The attorneys for an El Paso lawyer and former Carnegie Mellon
University trustee suspected of laundering millions for a drug cartel want to
delay next week's trial so a psychological evaluation can be done.
Marco Antonio Delgado is charged with conspiring to launder $1 million for Mexican drug lords and stealing millions of dollars from a Mexican utility company.
His trial is set to begin Monday.
During a status conference hearing on Tuesday, Delgado's lawyers, Ray Velarde and Richard Esper, asked U.S. District Judge David Briones for more time so Delgado could undergo a psychological evaluation.
"It has become increasingly clear to Mr. Esper and I that an evaluation is needed for Mr. Delgado," Velarde said
Briones was not happy with the request and said he usually does not grant continuances a week before trial.
"It better be a damn good motion, I'll tell you that," Briones told the lawyers. "We are all set to go to trial. You've had weeks to prepare and meet with your client."
Esper had recently been in Austin on another case, but Velarde said he has had difficulty with his client.
"I've had extensive time with Mr. Delgado and it's not enough," Velarde said before Briones interrupted again.
"Why did I suspect a motion would be made to hold the trial?" Briones asked. "File it under a seal if you have to, but it better be damn good. We are prepared for trial on Monday."
Assistant U.S. Attorney
Juanita Fielden said a plea agreement has been offered to Delgado, but the prosecution agreed an "evaluation would be beneficial."
"I don't know if this defendant comprehends how serious the charges are against him," Fielden said. "But we are prepared to go to trial."
During the hearing, Fielden said the U.S. Attorney's Office is prepared to enter IRS records, 49 audio recordings, one video and several emails sent to Delgado by an unindicted co-conspirator and forwarded to Victor Pimental, an associate of Delgado who is cooperating with federal investigators.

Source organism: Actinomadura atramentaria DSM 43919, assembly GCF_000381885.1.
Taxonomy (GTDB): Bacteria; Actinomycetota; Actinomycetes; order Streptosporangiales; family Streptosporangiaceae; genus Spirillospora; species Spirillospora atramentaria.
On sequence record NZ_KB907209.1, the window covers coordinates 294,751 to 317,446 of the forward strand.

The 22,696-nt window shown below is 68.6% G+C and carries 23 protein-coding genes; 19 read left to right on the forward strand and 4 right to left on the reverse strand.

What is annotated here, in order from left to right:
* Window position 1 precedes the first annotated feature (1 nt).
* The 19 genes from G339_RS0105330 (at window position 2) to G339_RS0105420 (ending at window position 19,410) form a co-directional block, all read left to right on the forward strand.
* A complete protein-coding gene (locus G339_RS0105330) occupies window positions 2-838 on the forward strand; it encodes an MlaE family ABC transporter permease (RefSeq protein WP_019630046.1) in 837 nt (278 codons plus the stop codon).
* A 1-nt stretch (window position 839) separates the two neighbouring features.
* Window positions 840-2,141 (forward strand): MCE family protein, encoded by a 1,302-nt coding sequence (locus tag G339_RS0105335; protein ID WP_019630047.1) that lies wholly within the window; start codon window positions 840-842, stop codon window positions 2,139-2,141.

One email may contain information on the slaying of one of the co-conspirators because of the alleged action of Delgado, Fielden said.
Because there has not been a conviction, the information in the email might be redacted for the jury's viewing.
Fielden said the trial may take a week and the government is prepared to call seven witnesses, including a co-conspirator.
Velarde and Esper declined to comment after the hearing.
Delgado is an energy lawyer and a 1990 graduate of Pittsburgh's Carnegie Mellon's Heinz School of Public Policy and Management. In 2003, he gave the school a $250,000 gift to establish a fellowship for Hispanic students.
Agents say Delgado helped FGG Enterprises of Carson City, Nev., secure a $121 million contract with the utility in 2009 to provide equipment and services for a power plant project in Agua Prieta, Sonora, Mexico.
The payments from the utility to FGG were supposed to go to an FGG account in El Paso, but Delgado directed the utility's bank to send the money to his personal account in the Turks and Caicos islands, according to the indictment. The grand jury said he diverted about $32 million to accounts he controlled in Pennsylvania, Texas and New Mexico and used it to support a lavish lifestyle, including his home, renovations to it and furnishings.
Federal prosecutors have moved to seize the house, several other properties, $2.5 million in a Caribbean bank and a couple of vehicles.
The Pittsburgh Post-Gazette contributed to this report.
(c)2013 the El Paso Times (El Paso, Texas)
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